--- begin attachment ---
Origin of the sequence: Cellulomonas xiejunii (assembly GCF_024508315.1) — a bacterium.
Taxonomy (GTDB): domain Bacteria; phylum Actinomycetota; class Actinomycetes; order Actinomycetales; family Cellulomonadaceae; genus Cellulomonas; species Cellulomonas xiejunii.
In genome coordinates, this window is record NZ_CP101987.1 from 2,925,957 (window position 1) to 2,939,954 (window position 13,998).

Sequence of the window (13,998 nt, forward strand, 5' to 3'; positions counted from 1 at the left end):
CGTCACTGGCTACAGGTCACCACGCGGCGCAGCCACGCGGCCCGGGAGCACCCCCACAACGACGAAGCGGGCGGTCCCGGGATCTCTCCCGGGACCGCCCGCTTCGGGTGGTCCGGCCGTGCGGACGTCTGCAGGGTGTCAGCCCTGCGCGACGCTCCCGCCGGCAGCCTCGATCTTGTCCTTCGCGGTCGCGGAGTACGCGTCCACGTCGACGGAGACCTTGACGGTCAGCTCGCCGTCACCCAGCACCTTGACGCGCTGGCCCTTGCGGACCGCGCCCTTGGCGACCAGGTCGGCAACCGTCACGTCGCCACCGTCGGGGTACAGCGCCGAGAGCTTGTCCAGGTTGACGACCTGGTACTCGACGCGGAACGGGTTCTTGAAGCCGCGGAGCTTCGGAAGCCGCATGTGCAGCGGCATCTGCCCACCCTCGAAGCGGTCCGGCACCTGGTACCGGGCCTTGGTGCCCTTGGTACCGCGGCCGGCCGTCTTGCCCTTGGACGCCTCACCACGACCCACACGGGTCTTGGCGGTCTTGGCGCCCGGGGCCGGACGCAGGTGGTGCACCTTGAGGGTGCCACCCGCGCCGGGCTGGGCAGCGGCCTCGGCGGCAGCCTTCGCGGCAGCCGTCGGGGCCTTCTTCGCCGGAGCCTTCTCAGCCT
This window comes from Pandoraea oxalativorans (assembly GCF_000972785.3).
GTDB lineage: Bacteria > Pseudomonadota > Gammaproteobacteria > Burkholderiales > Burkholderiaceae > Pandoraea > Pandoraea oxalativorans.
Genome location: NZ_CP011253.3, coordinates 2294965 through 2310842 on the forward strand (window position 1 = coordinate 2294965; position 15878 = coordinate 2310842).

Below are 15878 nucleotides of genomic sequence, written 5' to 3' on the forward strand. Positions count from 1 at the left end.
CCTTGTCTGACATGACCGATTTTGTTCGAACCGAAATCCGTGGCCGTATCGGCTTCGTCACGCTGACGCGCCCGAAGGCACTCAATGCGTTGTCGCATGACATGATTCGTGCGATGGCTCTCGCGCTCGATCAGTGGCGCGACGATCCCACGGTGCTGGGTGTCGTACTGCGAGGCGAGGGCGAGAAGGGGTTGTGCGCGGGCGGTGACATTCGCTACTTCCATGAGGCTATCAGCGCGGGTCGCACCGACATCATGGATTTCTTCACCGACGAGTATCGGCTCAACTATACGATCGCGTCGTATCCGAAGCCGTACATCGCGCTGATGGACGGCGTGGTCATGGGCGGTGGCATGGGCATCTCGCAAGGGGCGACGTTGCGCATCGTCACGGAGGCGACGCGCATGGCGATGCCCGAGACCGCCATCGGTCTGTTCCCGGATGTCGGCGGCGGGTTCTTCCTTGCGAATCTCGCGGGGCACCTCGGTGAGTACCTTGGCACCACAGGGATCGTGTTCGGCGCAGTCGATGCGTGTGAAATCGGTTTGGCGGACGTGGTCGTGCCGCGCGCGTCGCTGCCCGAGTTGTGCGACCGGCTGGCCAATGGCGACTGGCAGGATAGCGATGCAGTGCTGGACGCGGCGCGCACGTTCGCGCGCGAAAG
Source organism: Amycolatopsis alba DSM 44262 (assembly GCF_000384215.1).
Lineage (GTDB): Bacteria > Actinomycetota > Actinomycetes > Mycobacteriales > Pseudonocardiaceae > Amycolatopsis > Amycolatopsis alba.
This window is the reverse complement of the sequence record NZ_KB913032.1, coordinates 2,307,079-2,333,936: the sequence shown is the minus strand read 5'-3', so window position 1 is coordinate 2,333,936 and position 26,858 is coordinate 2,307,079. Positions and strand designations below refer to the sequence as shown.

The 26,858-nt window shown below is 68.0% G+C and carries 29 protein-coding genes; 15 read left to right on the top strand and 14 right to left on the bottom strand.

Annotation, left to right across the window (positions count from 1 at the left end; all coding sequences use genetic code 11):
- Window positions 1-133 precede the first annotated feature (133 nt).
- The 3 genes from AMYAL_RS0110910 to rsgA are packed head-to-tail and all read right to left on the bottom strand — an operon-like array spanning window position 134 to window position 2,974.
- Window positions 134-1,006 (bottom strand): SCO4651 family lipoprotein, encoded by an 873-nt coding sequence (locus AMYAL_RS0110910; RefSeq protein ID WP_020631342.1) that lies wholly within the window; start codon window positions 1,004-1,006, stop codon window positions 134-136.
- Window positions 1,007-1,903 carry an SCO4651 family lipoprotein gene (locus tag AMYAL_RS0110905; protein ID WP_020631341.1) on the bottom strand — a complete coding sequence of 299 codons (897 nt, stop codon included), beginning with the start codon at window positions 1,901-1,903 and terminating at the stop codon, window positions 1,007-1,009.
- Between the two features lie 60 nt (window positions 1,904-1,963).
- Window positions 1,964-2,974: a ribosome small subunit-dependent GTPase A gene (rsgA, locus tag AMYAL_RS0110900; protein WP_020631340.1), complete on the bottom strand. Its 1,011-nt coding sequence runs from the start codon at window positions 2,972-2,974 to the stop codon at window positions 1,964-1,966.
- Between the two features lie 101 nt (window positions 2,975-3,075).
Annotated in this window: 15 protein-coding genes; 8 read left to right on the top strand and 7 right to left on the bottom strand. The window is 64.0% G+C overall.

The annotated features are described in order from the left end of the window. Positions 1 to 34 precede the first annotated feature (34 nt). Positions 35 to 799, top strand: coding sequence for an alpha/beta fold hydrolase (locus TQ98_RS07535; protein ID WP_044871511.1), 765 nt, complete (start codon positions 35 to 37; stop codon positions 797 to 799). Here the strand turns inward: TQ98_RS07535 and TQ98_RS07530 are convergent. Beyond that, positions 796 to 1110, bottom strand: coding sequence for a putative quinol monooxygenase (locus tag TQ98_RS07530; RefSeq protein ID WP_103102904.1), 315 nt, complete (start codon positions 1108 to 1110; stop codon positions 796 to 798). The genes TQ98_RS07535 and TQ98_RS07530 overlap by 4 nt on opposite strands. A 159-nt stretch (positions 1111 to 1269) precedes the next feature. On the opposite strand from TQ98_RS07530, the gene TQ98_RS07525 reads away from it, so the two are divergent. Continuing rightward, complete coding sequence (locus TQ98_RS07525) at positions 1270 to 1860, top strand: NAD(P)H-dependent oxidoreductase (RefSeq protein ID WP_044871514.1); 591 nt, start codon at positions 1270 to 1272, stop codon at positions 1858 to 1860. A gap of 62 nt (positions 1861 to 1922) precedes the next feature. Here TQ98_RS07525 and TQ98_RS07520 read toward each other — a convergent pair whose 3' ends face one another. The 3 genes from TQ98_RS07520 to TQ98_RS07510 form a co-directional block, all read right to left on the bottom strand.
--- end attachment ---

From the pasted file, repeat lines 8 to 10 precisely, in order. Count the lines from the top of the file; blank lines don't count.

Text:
Genome location: NZ_CP011253.3, coordinates 2294965 through 2310842 on the forward strand (window position 1 = coordinate 2294965; position 15878 = coordinate 2310842).

Below are 15878 nucleotides of genomic sequence, written 5' to 3' on the forward strand. Positions count from 1 at the left end.
CCTTGTCTGACATGACCGATTTTGTTCGAACCGAAATCCGTGGCCGTATCGGCTTCGTCACGCTGACGCGCCCGAAGGCACTCAATGCGTTGTCGCATGACATGATTCGTGCGATGGCTCTCGCGCTCGATCAGTGGCGCGACGATCCCACGGTGCTGGGTGTCGTACTGCGAGGCGAGGGCGAGAAGGGGTTGTGCGCGGGCGGTGACATTCGCTACTTCCATGAGGCTATCAGCGCGGGTCGCACCGACATCATGGATTTCTTCACCGACGAGTATCGGCTCAACTATACGATCGCGTCGTATCCGAAGCCGTACATCGCGCTGATGGACGGCGTGGTCATGGGCGGTGGCATGGGCATCTCGCAAGGGGCGACGTTGCGCATCGTCACGGAGGCGACGCGCATGGCGATGCCCGAGACCGCCATCGGTCTGTTCCCGGATGTCGGCGGCGGGTTCTTCCTTGCGAATCTCGCGGGGCACCTCGGTGAGTACCTTGGCACCACAGGGATCGTGTTCGGCGCAGTCGATGCGTGTGAAATCGGTTTGGCGGACGTGGTCGTGCCGCGCGCGTCGCTGCCCGAGTTGTGCGACCGGCTGGCCAATGGCGACTGGCAGGATAGCGATGCAGTGCTGGACGCGGCGCGCACGTTCGCGCGCGAAAG